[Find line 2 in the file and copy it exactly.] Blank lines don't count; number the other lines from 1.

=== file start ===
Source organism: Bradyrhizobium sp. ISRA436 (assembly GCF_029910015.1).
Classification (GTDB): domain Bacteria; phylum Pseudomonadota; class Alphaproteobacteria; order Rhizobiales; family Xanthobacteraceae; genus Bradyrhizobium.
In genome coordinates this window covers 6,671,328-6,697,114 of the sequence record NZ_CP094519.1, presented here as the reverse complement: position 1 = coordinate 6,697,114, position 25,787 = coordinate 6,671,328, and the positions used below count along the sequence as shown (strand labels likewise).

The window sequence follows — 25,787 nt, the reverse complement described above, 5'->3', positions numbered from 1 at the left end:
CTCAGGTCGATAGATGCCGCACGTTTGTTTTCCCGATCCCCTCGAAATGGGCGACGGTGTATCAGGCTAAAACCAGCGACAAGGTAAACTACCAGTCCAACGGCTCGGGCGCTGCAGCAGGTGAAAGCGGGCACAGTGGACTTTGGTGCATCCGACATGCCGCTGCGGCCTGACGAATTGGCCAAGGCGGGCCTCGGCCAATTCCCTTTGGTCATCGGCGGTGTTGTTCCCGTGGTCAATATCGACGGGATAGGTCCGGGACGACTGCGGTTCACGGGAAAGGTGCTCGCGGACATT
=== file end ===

Classification (GTDB): domain Bacteria; phylum Pseudomonadota; class Alphaproteobacteria; order Rhizobiales; family Xanthobacteraceae; genus Bradyrhizobium.